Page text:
This summer I had the opportunity to spend a week in Santa Fe, New Mexico, taking a photography course with Santa Fe Photography Workshops. This was the first time that I have invested in my photography, and pairing that with a chance to visit one of favorite places in the United States, well, I couldn’t turn down the class.
Santa Fe Photography Workshops holds courses in at a retreat center run by a Carmelite Monastery. The rooms are all suites and very comfortable. Breakfast and lunch are provided by a fantastic local caterer. Most importantly, the classes are taught by wonderful photographers. The class I chose, Seeing Light, was taught by Tony O’Brien, who brought his 40 years of experience to help us grow.
Our first assignment, on our first evening, was to take pictures of light and shadow. I was sitting in my rook, studying the wall, things on my desk, even the floor, looking for interesting pictures, when, all of a sudden, I looked out of the window and saw the amazing colors of the sunset behind the mountains. I rushed out to take some shots, and stayed outside, using the building lights in the growing darkness to take full advantage of the evening colors and shadows.
The next day we were sent out in small groups with two goals; to take photos of reflections, and to take portraits. I was teamed with two other students, and we made our way to Canyon Road. The area we visited is home to many art galleries and restaurants. We walked along looking for the best places to take our photos, using windows, gardens and artwork as backdrops.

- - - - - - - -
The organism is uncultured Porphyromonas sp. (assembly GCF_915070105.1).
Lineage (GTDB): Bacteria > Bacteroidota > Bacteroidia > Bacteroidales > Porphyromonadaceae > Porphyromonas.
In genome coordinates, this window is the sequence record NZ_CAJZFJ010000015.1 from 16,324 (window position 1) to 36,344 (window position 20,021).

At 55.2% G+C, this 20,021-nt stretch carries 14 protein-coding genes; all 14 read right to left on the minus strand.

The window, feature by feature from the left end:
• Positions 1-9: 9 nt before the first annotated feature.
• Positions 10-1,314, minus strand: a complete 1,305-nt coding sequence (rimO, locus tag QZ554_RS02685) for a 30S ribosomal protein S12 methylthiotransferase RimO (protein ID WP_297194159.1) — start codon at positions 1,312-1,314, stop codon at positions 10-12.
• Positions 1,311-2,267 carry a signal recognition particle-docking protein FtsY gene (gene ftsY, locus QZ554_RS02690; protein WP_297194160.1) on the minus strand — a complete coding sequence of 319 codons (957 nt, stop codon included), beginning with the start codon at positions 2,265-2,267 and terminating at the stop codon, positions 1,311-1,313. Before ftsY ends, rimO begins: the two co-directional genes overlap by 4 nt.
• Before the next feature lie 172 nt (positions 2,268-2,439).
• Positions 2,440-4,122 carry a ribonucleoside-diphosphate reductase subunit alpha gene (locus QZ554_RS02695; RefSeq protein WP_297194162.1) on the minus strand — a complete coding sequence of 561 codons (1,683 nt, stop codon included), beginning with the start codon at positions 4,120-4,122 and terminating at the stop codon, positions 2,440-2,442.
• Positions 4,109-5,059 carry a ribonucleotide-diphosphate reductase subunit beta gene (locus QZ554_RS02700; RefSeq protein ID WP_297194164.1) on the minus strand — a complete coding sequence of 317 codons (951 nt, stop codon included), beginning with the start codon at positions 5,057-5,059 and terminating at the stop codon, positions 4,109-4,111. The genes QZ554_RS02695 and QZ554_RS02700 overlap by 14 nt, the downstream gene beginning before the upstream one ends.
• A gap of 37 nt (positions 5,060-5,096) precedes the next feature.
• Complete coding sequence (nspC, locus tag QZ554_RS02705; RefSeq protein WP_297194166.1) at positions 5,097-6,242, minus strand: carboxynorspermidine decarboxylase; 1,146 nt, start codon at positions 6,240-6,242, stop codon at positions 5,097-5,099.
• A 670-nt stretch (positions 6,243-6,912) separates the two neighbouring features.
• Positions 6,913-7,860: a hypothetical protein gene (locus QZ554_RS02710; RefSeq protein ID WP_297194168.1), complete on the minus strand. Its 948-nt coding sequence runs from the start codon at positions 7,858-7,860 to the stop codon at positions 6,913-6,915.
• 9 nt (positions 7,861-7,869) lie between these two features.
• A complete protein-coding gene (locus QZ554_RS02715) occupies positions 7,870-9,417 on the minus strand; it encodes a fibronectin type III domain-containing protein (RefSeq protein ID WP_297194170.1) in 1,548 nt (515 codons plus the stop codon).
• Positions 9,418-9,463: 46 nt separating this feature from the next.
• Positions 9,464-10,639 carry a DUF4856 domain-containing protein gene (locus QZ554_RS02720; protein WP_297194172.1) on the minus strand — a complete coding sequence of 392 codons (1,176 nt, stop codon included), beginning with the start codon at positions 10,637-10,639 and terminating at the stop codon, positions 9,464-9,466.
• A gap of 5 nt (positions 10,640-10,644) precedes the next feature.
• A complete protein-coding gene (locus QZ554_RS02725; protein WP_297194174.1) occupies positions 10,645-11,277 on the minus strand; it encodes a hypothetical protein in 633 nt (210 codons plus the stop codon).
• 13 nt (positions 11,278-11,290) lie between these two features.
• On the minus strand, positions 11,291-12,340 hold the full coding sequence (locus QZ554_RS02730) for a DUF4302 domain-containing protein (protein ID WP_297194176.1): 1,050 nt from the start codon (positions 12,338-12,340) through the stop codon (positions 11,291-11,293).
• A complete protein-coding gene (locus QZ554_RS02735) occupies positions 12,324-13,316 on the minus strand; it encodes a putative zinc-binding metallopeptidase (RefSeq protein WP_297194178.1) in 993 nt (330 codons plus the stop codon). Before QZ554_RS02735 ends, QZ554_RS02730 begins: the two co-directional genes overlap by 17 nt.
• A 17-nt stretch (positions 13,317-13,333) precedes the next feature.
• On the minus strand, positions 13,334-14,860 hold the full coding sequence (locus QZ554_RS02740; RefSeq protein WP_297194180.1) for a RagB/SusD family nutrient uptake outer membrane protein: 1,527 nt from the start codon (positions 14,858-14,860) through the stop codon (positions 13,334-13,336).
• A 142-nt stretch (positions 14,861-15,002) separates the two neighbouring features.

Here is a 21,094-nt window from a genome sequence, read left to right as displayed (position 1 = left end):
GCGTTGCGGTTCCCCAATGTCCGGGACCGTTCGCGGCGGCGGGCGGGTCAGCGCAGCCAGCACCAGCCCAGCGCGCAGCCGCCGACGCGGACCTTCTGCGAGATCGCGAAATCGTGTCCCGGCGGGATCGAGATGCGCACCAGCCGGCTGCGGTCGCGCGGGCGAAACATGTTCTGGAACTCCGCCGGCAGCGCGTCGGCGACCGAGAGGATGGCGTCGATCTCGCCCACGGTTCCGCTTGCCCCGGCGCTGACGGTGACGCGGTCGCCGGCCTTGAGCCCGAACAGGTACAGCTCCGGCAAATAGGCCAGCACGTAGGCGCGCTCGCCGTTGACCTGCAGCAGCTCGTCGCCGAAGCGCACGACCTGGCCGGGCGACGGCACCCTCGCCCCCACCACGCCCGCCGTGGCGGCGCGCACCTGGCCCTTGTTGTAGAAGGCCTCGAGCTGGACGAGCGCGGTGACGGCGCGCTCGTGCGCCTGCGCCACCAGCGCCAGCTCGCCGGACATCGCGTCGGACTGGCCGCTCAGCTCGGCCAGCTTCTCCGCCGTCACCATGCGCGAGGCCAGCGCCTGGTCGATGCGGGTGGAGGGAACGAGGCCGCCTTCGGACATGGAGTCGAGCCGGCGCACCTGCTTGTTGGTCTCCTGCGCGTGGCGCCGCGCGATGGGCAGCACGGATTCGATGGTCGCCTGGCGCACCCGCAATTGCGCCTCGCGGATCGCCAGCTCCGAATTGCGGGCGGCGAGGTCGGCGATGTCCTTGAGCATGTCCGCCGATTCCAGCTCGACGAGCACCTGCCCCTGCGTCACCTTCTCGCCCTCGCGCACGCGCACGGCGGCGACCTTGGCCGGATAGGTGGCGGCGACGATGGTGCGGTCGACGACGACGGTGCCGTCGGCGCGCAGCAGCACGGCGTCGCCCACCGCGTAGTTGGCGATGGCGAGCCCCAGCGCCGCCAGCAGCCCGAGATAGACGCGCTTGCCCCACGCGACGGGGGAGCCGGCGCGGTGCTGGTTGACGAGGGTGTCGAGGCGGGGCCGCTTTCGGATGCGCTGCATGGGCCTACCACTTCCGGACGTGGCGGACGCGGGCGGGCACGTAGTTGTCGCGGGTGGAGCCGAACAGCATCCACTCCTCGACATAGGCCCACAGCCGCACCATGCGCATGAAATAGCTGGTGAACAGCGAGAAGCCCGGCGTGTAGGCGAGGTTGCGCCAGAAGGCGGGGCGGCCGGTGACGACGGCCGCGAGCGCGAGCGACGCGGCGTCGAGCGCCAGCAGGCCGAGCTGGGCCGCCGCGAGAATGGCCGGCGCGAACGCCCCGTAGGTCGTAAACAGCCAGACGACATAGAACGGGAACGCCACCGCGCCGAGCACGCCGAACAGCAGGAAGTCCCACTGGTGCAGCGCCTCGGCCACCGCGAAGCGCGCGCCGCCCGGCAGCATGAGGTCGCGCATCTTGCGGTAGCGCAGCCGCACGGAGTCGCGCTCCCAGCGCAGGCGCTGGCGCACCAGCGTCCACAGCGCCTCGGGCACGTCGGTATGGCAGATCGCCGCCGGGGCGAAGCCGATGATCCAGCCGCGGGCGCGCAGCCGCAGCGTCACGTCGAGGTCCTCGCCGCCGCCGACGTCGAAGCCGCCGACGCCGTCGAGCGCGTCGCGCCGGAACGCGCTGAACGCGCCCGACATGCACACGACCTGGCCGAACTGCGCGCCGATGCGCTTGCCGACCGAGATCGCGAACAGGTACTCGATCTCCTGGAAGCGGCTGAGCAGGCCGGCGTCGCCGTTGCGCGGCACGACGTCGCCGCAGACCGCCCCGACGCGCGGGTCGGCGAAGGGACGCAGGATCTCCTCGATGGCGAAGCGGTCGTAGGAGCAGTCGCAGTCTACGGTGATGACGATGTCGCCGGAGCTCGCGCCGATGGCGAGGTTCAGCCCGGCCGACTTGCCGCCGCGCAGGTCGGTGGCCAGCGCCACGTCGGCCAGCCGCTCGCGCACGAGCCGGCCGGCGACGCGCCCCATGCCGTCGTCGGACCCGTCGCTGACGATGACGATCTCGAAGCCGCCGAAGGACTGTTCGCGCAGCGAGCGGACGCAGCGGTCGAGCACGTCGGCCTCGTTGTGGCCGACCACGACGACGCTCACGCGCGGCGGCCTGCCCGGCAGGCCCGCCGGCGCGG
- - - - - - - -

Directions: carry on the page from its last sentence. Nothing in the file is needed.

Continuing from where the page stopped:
Day Three was supposed to include a trip to the town of Chimayo, but I threw out my back, and I was stuck in town. After seeing a chiropractor, I took a walk through Old Town Santa Fe. I was still looking for reflections and portraits, along with the play of light and shadow.
On the fourth day, we had a real treat and opportunity. The workshop arranged the use of ranch out in the desert, along with seven models. Over four hours, we were able to walk around the grounds with the models, using a barn, a saloon and some rock outcroppings to frame our shots. It was an amazing day, and something I had never had the chance to do before.
Our last day gave us the following assignment - Go to the Plaza in Old Town, stay there for one full hour, and take only two pictures. It was a great exercise in observation and allowing the picture to come to me.
Seeing Light was an amazing chance to observe and work with excellent photographers, talk about choices and methods, and have my work critiqued. If you want to seriously increase your skills as photographer, I strongly recommend taking classes, and I can put Santa Fe Photographic Workshops high on the list of experiences that you might try.